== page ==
Tiergarten, 210 hectares of forest in the middle of Berlin and the oldest park in the city, is a place where many aspects of ecology, urbanism, heritage, daily culture, and politics are simultaneously present but also visibly transgressed. Over time, Tiergarten has become an island of anomalies that can be read as the radical expression of what is most urban and public in the city. Among many characteristics of Tiergarten is that here, human history and natural history are constructed together to shape a model for future environments in an ever-expanding sea of urbanisation. This lecture ranges from Tiergarten’s transgression as a key to shift established ways of talking about what is considered urban to elements of the biotope map of West Berlin, a far-sighted document of 1984 proposing to dissolve the alleged antagonism between city and nature.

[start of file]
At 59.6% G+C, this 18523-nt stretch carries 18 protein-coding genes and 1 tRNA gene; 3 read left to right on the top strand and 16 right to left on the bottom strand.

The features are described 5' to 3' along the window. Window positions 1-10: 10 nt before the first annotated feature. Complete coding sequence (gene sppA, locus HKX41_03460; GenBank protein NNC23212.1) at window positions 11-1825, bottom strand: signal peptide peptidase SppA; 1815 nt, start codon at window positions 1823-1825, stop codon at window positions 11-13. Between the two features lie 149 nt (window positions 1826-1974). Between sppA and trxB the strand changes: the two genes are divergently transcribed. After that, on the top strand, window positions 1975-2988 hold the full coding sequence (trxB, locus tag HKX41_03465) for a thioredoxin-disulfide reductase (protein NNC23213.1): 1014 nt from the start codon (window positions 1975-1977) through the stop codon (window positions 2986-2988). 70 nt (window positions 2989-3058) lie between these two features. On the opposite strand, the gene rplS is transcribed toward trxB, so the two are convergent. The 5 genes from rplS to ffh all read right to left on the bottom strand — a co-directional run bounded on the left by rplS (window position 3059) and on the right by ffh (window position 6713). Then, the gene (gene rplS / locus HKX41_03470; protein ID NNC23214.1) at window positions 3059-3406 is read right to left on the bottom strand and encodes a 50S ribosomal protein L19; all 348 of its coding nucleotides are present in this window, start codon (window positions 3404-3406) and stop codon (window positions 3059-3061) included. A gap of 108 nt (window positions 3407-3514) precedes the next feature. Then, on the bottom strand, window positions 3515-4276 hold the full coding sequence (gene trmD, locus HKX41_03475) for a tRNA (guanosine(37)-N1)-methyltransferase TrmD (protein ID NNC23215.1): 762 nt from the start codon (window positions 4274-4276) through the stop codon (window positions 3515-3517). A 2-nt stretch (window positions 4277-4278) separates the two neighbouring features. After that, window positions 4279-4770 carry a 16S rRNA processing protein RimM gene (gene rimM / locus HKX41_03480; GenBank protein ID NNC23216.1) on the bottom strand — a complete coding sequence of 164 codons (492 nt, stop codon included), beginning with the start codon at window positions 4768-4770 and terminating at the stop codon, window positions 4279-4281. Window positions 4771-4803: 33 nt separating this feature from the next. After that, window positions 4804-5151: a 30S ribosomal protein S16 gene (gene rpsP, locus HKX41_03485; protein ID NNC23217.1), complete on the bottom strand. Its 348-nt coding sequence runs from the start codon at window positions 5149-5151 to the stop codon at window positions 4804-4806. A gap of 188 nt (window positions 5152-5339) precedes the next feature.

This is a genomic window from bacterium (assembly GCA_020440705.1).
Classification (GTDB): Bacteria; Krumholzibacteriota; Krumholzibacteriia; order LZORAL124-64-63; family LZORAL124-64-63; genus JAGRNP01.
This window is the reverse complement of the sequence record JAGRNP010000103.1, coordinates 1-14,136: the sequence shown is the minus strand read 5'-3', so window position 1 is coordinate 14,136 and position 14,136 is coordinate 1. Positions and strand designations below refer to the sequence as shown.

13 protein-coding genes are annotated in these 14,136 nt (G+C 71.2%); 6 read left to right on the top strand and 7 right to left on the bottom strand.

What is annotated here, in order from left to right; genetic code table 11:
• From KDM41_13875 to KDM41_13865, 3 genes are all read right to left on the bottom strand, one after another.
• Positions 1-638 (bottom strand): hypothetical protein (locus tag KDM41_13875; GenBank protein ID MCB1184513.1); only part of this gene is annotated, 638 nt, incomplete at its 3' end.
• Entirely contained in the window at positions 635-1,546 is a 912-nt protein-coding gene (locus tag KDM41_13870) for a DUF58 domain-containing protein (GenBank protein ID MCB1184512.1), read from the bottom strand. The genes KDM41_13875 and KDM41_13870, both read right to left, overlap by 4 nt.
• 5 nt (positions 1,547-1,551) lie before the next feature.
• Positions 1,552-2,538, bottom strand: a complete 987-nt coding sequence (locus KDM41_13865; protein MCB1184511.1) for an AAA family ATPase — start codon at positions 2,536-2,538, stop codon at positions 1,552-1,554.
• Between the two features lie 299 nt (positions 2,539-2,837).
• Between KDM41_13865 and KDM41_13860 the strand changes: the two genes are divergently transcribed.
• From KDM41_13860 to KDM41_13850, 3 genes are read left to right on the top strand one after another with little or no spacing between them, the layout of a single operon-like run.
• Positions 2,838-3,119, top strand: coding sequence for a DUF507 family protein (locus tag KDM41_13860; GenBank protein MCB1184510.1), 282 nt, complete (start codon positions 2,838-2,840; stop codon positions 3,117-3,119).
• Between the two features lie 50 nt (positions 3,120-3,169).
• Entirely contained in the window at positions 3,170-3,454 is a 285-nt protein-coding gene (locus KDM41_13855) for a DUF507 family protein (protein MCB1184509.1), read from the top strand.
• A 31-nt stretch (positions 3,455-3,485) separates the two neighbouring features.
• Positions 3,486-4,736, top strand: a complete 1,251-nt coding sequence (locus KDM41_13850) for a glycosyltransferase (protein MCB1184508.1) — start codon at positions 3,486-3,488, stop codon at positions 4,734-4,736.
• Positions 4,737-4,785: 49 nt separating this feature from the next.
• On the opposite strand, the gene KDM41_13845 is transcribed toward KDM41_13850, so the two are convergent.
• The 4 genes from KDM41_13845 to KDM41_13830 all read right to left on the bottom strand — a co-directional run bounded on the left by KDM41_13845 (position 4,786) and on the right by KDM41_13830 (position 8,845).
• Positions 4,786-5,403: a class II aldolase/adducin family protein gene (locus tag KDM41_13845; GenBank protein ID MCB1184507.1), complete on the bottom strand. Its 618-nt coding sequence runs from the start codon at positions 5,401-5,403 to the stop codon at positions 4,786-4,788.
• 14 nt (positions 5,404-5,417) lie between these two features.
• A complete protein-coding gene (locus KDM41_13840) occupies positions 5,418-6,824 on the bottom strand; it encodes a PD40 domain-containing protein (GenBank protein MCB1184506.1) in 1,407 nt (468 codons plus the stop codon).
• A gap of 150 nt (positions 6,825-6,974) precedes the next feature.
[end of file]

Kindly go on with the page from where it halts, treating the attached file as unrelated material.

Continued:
Sandra Bartoli is a cofounder, with Silvan Linden, of the Büros für Konstruktivismus in Berlin. As a practice of architecture and research, an attention for high resolution and raw context, both found and constructed, is exercised. An example is the ongoing publishing series AG Architektur in Gebrauch (Architecture in use), started by the office in 2014, in which “use” is explored as an aesthetic category that informs the development and transformation of architectural space. Bartoli and Jörg Stollmann are the editors of the book Tiergarten: Landscape of Transgression, This Obscure Object of Desire (2018). She taught at the TU Berlin, the AdbK in Nuremberg, the adbk Wien, and is currently professor at the Munich University of Applied Sciences.